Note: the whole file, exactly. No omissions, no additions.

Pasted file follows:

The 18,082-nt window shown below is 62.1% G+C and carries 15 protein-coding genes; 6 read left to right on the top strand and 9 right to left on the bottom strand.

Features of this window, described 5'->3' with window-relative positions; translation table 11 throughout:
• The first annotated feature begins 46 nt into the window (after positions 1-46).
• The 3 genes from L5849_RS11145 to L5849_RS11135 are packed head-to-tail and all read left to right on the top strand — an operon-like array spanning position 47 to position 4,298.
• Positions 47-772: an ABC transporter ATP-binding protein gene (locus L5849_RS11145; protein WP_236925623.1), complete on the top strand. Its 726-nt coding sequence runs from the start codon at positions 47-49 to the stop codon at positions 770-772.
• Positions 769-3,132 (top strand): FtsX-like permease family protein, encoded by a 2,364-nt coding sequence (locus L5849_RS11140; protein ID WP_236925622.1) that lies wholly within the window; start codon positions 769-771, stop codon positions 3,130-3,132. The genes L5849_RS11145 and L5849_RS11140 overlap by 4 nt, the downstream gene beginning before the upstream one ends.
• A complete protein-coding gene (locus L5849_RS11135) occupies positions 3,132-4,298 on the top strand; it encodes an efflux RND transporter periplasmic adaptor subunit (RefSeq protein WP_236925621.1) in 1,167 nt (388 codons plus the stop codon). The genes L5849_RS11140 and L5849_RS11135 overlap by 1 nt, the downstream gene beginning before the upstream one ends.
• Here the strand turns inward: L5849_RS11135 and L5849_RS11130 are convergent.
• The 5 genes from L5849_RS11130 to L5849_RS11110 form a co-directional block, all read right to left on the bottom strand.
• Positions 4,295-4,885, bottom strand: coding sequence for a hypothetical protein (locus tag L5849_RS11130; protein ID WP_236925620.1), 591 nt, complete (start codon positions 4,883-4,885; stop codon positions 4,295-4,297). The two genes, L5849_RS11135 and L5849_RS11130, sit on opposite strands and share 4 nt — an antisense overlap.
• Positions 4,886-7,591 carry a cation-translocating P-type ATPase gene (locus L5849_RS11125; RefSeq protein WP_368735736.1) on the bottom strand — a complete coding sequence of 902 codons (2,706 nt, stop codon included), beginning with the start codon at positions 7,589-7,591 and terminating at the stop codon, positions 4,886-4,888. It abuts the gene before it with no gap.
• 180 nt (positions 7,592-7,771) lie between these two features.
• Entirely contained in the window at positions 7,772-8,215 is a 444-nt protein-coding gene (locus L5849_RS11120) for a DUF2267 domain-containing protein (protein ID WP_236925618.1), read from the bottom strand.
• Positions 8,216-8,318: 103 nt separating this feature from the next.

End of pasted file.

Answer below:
The 18,082-nt window shown below is 62.1% G+C and carries 15 protein-coding genes; 6 read left to right on the top strand and 9 right to left on the bottom strand.

Features of this window, described 5'->3' with window-relative positions; translation table 11 throughout:
• The first annotated feature begins 46 nt into the window (after positions 1-46).
• The 3 genes from L5849_RS11145 to L5849_RS11135 are packed head-to-tail and all read left to right on the top strand — an operon-like array spanning position 47 to position 4,298.
• Positions 47-772: an ABC transporter ATP-binding protein gene (locus L5849_RS11145; protein WP_236925623.1), complete on the top strand. Its 726-nt coding sequence runs from the start codon at positions 47-49 to the stop codon at positions 770-772.
• Positions 769-3,132 (top strand): FtsX-like permease family protein, encoded by a 2,364-nt coding sequence (locus L5849_RS11140; protein ID WP_236925622.1) that lies wholly within the window; start codon positions 769-771, stop codon positions 3,130-3,132. The genes L5849_RS11145 and L5849_RS11140 overlap by 4 nt, the downstream gene beginning before the upstream one ends.
• A complete protein-coding gene (locus L5849_RS11135) occupies positions 3,132-4,298 on the top strand; it encodes an efflux RND transporter periplasmic adaptor subunit (RefSeq protein WP_236925621.1) in 1,167 nt (388 codons plus the stop codon). The genes L5849_RS11140 and L5849_RS11135 overlap by 1 nt, the downstream gene beginning before the upstream one ends.
• Here the strand turns inward: L5849_RS11135 and L5849_RS11130 are convergent.
• The 5 genes from L5849_RS11130 to L5849_RS11110 form a co-directional block, all read right to left on the bottom strand.
• Positions 4,295-4,885, bottom strand: coding sequence for a hypothetical protein (locus tag L5849_RS11130; protein ID WP_236925620.1), 591 nt, complete (start codon positions 4,883-4,885; stop codon positions 4,295-4,297). The two genes, L5849_RS11135 and L5849_RS11130, sit on opposite strands and share 4 nt — an antisense overlap.
• Positions 4,886-7,591 carry a cation-translocating P-type ATPase gene (locus L5849_RS11125; RefSeq protein WP_368735736.1) on the bottom strand — a complete coding sequence of 902 codons (2,706 nt, stop codon included), beginning with the start codon at positions 7,589-7,591 and terminating at the stop codon, positions 4,886-4,888. It abuts the gene before it with no gap.
• 180 nt (positions 7,592-7,771) lie between these two features.
• Entirely contained in the window at positions 7,772-8,215 is a 444-nt protein-coding gene (locus L5849_RS11120) for a DUF2267 domain-containing protein (protein ID WP_236925618.1), read from the bottom strand.
• Positions 8,216-8,318: 103 nt separating this feature from the next.